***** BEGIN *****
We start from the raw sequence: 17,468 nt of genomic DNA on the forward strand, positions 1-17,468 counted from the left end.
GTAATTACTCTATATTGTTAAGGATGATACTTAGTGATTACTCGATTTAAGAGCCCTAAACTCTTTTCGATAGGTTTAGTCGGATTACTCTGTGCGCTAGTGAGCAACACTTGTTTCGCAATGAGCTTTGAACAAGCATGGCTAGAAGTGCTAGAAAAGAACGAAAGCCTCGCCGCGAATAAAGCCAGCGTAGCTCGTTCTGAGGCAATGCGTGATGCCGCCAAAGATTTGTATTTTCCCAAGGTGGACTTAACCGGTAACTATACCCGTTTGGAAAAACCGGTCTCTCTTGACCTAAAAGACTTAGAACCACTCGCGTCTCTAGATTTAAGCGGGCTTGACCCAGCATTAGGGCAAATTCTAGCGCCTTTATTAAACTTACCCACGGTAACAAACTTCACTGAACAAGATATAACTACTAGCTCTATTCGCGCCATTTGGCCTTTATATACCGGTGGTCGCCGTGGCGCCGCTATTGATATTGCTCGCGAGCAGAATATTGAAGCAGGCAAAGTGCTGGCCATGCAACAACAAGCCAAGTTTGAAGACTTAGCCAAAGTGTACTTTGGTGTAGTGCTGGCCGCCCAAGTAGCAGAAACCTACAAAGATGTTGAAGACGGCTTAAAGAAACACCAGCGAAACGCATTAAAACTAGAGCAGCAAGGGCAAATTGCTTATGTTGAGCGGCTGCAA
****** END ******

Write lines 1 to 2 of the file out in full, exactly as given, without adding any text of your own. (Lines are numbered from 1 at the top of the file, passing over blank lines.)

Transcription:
We start from the raw sequence: 17,468 nt of genomic DNA on the forward strand, positions 1-17,468 counted from the left end.
GTAATTACTCTATATTGTTAAGGATGATACTTAGTGATTACTCGATTTAAGAGCCCTAAACTCTTTTCGATAGGTTTAGTCGGATTACTCTGTGCGCTAGTGAGCAACACTTGTTTCGCAATGAGCTTTGAACAAGCATGGCTAGAAGTGCTAGAAAAGAACGAAAGCCTCGCCGCGAATAAAGCCAGCGTAGCTCGTTCTGAGGCAATGCGTGATGCCGCCAAAGATTTGTATTTTCCCAAGGTGGACTTAACCGGTAACTATACCCGTTTGGAAAAACCGGTCTCTCTTGACCTAAAAGACTTAGAACCACTCGCGTCTCTAGATTTAAGCGGGCTTGACCCAGCATTAGGGCAAATTCTAGCGCCTTTATTAAACTTACCCACGGTAACAAACTTCACTGAACAAGATATAACTACTAGCTCTATTCGCGCCATTTGGCCTTTATATACCGGTGGTCGCCGTGGCGCCGCTATTGATATTGCTCGCGAGCAGAATATTGAAGCAGGCAAAGTGCTGGCCATGCAACAACAAGCCAAGTTTGAAGACTTAGCCAAAGTGTACTTTGGTGTAGTGCTGGCCGCCCAAGTAGCAGAAACCTACAAAGATGTTGAAGACGGCTTAAAGAAACACCAGCGAAACGCATTAAAACTAGAGCAGCAAGGGCAAATTGCTTATGTTGAGCGGCTGCAA